In the March 25th 2005 issue of Science Magazine, the High Energy Stereoscopic System (H.E.S.S.) team of international astrophysicists, including UK astronomers from the University of Durham, report results of a first sensitive survey of the central part of our galaxy in very high energy (VHE) gamma-rays. Included among the new objects discovered are two ‘dark accelerators’ - mysterious objects that are emitting energetic particles, yet apparently have no optical or x-ray counterpart.
This survey reveals a total of eight new sources of VHE gamma-rays in the disc of our Galaxy, essentially doubling the number known at these energies. The results have pushed astronomy into a previously unknown domain, extending our knowledge of the Milky Way in a novel wavelength regime thereby opening a new window on our galaxy.
Gamma-rays are produced in extreme cosmic particle accelerators such as supernova explosions and provide a unique view of the high energy processes at work in the Milky Way. VHE gamma-ray astronomy is still a young field and H.E.S.S. is conducting the first sensitive survey at this energy range, finding previously unknown sources.
Julia Maddock | alfa
Organic light-emitting diodes become brighter and more durable
28.05.2018 | Technische Universität Dresden
APEX takes a glimpse into the heart of darkness
25.05.2018 | Max-Planck-Institut für Radioastronomie
The more electronics steer, accelerate and brake cars, the more important it is to protect them against cyber-attacks. That is why 15 partners from industry and academia will work together over the next three years on new approaches to IT security in self-driving cars. The joint project goes by the name Security For Connected, Autonomous Cars (SecForCARs) and has funding of €7.2 million from the German Federal Ministry of Education and Research. Infineon is leading the project.
Vehicles already offer diverse communication interfaces and more and more automated functions, such as distance and lane-keeping assist systems. At the same...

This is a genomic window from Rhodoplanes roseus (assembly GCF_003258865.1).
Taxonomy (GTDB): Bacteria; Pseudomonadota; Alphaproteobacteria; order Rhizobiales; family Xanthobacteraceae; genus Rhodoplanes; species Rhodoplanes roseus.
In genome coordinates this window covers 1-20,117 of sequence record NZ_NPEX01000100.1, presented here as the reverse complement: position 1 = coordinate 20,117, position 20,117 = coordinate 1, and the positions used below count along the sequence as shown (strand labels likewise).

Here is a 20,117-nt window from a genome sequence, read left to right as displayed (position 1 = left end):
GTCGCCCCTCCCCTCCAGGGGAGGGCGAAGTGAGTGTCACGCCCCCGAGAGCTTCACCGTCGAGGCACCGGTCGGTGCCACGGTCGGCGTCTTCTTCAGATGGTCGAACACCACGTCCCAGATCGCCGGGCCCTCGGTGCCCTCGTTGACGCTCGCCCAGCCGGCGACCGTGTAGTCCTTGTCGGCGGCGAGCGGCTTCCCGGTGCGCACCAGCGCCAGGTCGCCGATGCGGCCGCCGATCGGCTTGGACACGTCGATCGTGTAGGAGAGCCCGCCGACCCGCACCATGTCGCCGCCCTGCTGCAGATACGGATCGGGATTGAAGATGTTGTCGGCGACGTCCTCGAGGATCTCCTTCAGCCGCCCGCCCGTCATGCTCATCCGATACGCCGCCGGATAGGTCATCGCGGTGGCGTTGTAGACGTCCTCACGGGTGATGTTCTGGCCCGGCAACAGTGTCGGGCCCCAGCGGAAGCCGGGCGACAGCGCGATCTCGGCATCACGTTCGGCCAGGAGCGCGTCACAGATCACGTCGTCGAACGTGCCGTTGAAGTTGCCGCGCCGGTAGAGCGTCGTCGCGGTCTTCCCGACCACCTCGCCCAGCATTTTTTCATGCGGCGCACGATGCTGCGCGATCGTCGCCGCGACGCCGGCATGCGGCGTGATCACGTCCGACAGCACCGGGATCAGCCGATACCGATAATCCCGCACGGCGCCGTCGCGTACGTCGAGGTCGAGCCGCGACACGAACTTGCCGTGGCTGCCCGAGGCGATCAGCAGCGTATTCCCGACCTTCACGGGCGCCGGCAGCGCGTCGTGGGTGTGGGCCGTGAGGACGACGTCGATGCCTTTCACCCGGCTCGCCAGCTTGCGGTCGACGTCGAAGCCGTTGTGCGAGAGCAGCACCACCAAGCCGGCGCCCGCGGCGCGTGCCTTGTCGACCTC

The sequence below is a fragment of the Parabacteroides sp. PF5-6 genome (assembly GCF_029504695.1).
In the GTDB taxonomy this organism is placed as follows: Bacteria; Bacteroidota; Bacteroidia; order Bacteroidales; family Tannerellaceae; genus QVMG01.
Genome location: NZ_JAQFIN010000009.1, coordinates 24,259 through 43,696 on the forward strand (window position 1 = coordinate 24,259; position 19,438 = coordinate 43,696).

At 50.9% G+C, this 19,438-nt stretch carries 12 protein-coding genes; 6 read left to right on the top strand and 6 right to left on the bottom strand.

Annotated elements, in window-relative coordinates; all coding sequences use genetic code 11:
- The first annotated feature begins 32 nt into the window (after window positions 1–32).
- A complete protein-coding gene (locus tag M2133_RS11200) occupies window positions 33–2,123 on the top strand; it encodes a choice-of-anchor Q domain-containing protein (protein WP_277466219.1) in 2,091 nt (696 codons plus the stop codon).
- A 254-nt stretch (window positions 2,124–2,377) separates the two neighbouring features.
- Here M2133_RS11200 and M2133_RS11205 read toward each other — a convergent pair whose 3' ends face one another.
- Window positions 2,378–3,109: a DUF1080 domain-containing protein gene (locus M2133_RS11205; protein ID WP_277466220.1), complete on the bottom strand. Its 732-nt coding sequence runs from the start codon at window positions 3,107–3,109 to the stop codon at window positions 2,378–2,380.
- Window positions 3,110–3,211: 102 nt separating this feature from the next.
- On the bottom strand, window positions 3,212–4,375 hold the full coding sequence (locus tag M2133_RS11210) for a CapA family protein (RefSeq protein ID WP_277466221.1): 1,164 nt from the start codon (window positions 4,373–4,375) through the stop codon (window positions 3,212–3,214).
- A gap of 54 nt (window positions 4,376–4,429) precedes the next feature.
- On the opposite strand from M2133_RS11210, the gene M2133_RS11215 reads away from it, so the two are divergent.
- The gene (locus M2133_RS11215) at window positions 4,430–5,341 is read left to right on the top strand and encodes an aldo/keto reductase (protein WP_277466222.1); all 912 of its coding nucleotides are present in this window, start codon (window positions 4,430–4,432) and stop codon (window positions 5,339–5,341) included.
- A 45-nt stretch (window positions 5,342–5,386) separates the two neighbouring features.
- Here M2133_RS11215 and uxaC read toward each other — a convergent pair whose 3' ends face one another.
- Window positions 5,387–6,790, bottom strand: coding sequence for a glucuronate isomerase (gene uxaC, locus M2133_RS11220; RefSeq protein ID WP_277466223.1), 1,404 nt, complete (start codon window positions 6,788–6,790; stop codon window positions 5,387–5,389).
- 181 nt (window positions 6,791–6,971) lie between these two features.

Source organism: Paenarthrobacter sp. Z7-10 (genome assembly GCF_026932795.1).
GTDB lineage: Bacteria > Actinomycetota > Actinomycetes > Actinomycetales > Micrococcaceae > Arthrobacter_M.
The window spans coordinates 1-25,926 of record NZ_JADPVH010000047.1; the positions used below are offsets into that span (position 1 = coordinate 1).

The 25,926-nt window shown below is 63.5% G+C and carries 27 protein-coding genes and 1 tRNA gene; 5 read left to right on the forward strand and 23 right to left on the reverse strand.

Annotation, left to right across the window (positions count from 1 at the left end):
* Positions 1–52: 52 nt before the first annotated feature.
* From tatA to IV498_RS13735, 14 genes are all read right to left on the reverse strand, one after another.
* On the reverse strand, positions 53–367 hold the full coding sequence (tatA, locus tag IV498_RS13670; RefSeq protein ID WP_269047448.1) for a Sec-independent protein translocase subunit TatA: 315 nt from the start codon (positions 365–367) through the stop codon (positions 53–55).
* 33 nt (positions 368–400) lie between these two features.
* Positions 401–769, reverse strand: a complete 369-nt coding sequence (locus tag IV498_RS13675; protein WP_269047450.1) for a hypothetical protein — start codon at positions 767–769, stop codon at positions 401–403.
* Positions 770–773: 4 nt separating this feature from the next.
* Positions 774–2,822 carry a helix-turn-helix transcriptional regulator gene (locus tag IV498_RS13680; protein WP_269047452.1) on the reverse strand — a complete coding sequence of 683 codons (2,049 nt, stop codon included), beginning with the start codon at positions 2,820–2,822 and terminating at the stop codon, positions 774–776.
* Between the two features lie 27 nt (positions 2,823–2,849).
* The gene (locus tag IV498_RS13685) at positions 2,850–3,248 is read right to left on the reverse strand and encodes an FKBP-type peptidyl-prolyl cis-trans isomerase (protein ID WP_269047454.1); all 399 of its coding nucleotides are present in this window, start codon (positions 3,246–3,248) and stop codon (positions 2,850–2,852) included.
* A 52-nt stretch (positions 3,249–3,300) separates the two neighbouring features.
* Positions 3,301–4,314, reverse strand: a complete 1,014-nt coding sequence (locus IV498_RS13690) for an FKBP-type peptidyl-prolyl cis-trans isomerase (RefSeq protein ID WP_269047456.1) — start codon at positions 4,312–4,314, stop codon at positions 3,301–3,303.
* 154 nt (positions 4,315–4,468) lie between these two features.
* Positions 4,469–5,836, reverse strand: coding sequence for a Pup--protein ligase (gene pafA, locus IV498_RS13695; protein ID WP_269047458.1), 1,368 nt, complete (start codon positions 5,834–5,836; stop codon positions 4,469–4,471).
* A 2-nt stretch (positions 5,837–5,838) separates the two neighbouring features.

A research team led by physicists at the Technical University of Munich (TUM) has developed molecular nanoswitches that can be toggled between two structurally different states using an applied voltage. They can serve as the basis for a pioneering class of devices that could replace silicon-based components with organic molecules.
The development of new electronic technologies drives the incessant reduction of functional component sizes. In the context of an international collaborative...
At the LASYS 2018, from June 5th to 7th, the Laser Zentrum Hannover e.V. (LZH) will be showcasing processes for the laser material processing of tomorrow in hall 4 at stand 4E75. With blown bomb shells the LZH will present first results of a research project on civil security.
At this year's LASYS, the LZH will exhibit light-based processes such as cutting, welding, ablation and structuring as well as additive manufacturing for...
There are videos on the internet that can make one marvel at technology. For example, a smartphone is casually bent around the arm or a thin-film display is rolled in all directions and with almost every diameter. From the user's point of view, this looks fantastic. From a professional point of view, however, the question arises: Is that already possible?
At Display Week 2018, scientists from the Fraunhofer Institute for Applied Polymer Research IAP will be demonstrating today’s technological possibilities and...
So-called quantum many-body scars allow quantum systems to stay out of equilibrium much longer, explaining experiment | Study published in Nature Physics
Recently, researchers from Harvard and MIT succeeded in trapping a record 53 atoms and individually controlling their quantum state, realizing what is called a...
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